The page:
Elephants Reach Beyond the Grave to Help Stop Poaching
Illegal ivory shipments are being seized at ports and airfields all over Africa, but scientists have discovered that the origins of those tusks are not so widespread.
Thanks to a decade’s worth of DNA testing, researchers at the University of Washington, in collaboration with Interpol, have identified two poaching hot spots as the source of ivory obtained by the largest wildlife crime syndicates.
Those locations include portions of Tanzania, Mozambique, Gabon, Cameroon, and the Democratic Republic of the Congo. They’re feeding so much ivory into the black market that the crimes couldn’t be committed without some high-level cooperation by government officials in those countries, according to Sam Wasser, the study’s lead author and a conservation biology professor at the University of Washington.
“This is the hardest evidence I have seen that this is a problem of far greater magnitude than anyone appreciated and could not have taken place without corruption,” Wasser said Wednesday during a press conference.
“That doesn’t mean there is not smaller bits of poaching occurring across Africa, and in fact, there is,” Wasser said. “But by being able to say that these came from just a couple of areas means that we can target those areas much more efficiently with law enforcement and really put tremendous energy into stopping the major poaching related mortality of elephants in Africa.”
In the study, published Thursday in the journal Science, researchers looked at 28 large ivory seizures between 1996 and 2014 at various ports and airports around the world. “Large” seizures were anything more than a half ton of ivory with a black market value of at least $1 million.
Such shipments make up about 70 percent of all illegal ivory seized, and the researchers believe the trafficking is conducted by large, transnational organized crime groups that can afford to lose $1 million in a single seizure.
Working off a catalog of DNA samples from elephant dung, tissue, and hair collected across Africa, Wasser developed a new way to extract DNA from ivory tusks. After gaining access to ivory from 28 ivory seizures over the past decade, his team matched the two DNA sets to determine where the seized tusks originated.
The results surprised them.
The researchers traced more than 85 percent of forest elephant ivory confiscated between 2006 and 2014 to the Tridom region of Central Africa. Considered the world’s second-largest rainforest, it spans portions of Gabon, the Republic of Congo, southeastern Cameroon, and an adjacent reserve in the Central African Republic.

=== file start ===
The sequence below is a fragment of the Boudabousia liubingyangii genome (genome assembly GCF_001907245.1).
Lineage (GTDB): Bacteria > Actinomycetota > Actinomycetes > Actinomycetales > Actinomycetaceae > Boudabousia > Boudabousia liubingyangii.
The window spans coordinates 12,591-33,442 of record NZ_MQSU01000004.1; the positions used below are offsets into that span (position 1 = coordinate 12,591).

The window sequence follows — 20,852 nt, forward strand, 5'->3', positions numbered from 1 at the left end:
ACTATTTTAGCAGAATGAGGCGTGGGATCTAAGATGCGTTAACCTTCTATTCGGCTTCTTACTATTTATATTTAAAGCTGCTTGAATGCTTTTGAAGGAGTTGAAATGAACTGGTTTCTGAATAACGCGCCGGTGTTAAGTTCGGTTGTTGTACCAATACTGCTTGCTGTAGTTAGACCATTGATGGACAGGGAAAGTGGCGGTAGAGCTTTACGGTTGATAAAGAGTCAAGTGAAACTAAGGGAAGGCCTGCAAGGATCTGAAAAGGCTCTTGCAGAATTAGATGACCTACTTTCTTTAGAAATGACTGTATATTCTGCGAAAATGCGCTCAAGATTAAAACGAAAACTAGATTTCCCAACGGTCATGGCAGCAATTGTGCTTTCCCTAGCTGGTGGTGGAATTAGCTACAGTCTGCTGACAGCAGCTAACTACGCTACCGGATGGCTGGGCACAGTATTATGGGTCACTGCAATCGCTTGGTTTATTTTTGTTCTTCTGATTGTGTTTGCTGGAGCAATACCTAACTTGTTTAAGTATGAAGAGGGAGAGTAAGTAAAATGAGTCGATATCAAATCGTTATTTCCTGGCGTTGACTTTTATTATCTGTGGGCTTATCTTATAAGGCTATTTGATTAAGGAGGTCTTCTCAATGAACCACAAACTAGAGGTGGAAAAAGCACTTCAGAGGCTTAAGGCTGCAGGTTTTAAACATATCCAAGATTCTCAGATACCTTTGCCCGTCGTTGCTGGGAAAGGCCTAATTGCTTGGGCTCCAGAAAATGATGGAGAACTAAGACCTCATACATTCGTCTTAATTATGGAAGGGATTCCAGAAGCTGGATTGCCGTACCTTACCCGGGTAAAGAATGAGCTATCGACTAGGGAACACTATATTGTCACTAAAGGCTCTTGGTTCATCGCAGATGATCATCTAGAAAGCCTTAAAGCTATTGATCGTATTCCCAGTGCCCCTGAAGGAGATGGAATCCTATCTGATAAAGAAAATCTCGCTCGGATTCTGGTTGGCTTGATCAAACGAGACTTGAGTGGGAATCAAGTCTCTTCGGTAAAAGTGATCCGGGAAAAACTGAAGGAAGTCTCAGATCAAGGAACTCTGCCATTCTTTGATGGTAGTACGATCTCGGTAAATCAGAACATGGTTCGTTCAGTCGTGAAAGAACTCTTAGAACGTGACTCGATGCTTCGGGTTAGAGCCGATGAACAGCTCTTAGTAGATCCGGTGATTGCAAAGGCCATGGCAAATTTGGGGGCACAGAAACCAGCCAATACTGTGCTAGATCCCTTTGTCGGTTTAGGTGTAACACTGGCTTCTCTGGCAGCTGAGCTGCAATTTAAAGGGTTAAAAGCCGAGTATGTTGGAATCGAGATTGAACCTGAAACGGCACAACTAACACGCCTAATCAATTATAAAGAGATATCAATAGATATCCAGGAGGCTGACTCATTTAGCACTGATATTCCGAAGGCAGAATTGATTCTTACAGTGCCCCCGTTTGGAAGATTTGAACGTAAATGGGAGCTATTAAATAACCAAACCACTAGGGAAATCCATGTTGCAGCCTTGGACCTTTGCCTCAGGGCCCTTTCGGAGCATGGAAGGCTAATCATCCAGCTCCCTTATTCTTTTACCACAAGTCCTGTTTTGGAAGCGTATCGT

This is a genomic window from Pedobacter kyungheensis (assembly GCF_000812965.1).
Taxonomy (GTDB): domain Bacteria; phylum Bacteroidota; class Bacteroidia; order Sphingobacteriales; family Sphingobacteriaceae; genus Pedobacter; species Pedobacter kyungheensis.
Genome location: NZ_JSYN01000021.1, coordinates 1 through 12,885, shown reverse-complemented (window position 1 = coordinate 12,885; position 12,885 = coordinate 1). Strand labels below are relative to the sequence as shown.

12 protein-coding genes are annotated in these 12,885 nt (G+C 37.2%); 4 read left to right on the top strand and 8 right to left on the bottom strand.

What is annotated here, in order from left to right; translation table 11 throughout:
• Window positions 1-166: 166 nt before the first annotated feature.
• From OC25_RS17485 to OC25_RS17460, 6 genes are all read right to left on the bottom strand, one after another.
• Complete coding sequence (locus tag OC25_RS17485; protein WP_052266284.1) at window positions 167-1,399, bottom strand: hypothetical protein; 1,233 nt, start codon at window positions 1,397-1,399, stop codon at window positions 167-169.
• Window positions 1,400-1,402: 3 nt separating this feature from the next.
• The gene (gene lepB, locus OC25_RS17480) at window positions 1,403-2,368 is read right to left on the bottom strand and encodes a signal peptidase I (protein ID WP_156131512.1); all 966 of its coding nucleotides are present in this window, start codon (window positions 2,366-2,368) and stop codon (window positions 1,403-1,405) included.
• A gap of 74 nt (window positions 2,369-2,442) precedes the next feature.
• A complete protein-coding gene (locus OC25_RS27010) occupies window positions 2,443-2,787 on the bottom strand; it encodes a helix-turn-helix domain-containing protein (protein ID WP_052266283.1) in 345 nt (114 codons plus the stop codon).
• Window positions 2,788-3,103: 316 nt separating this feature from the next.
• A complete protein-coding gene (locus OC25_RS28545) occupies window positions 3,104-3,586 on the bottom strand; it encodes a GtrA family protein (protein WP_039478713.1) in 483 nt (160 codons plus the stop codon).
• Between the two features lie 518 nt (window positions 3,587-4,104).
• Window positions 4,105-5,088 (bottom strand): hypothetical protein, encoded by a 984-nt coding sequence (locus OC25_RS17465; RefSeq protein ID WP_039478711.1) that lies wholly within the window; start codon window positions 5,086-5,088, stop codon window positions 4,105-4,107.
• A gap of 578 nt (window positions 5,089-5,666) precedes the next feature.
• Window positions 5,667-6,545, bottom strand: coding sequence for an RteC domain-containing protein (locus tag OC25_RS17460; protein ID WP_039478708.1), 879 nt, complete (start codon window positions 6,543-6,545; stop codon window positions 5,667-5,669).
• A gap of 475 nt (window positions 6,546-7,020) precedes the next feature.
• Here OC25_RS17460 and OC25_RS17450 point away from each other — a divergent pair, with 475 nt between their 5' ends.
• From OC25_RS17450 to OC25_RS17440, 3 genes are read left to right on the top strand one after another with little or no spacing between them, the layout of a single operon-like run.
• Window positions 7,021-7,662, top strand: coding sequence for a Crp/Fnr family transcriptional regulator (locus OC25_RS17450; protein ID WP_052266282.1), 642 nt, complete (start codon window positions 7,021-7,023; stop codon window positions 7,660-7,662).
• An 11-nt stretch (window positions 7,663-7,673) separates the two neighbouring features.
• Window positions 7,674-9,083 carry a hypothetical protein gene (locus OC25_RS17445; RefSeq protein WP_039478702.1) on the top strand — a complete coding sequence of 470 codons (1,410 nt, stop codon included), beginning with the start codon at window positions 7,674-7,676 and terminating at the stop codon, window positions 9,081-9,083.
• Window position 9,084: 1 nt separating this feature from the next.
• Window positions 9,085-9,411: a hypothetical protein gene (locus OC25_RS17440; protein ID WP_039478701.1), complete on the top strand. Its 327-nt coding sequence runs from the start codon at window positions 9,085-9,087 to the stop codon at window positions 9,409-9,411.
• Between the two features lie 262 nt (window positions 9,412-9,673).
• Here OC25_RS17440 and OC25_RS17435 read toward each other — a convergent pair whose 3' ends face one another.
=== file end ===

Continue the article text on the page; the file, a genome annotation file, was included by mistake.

They found that more than 85 percent of elephant ivory from savanna populations came from East Africa, specifically the Selous Game Reserve in southeastern Tanzania and the Niassa Reserve in Mozambique.
The seizures, though, happened at ports and airports in a variety of African countries.
The confusing transport structure shows the lengths traffickers will go to avoid detection, said William Clark of Interpol’s Environmental Crime Programme. In the field, his team will follow the paper trail from an ivory seizure in East Asia and trace it back to a Kenyan port, which had papers showing the ivory was boxed in Uganda.
But that’s often where the paper trail ends. “So are these Ugandan elephants? No,” Clark said during the press conference. “In steps Sam [Wasser] here, and he says the DNA says they came from southern Tanzania. Tanzania has many ports. Why don’t they ship the ivory that is poached in Tanzania right out of a Tanzanian port? Why smuggle it to a landlocked country?”
To confound people like him, Clark said: “These are false trails put down intentionally.” Now, armed with the DNA analysis, Clark said, his team can focus their efforts on these hot spots—just as wildlife officials in these countries should be beefing up patrols, surveillance, and transport checks as well.
But some countries identified as a poaching hot spot, such as Tanzania, are sending mixed signals, according to Wasser. The elephant population has declined by 60 percent in Tanzania in just five years, from 109,051 animals in 2009 to 43,330 today. In one national park, nearly 12,000 disappeared in just one year, with the population falling from more than 20,000 to 8,200.
Those figures led Tanzanian President Jakaya Kikwete to sign the Cybercrimes Act in April, which could criminalize sharing online claims that the government deems “false or misleading”—like scientific research showing how bad the elephant crisis truly is in the country.
Earlier this month, Lazaro Nyalandu, Tanzania’s natural resources minister, said the elephants “mysteriously left.”
“We expect to launch an extensive operation in search of the lost elephants,” Nyalandu told Tanzania Daily News.
Now, with the DNA evidence, Wasser said countries can’t just deny or explain away these types of population declines.
So, Why Should You Care? Tanzania is just one piece of the puzzle affecting the dramatic slaughter of elephants over the past decade. That’s sustaining the ivory demand in Asia, where stores sell ivory trinkets that add up to billions of dollars in sales on the black market.
Elephants are the largest land mammals on the planet, and they have a huge impact on their surrounding ecosystem. As part of Africa’s Big Five species, along with the lion, the rhinoceros, the hippopotamus, and the giraffe, the elephant is one of the continent’s main drivers of tourism—a boon to the African economy.
The same DNA techniques can be used to track other animals illegally poached and traded, said Samrat Mondol, a study coauthor and a University of Washington biologist who studies tiger and leopard populations in India.
“This kind of information for many different species that are critically endangered or endangered gives a tremendous amount of power to conservationists, as well as law enforcement,” Mondol said.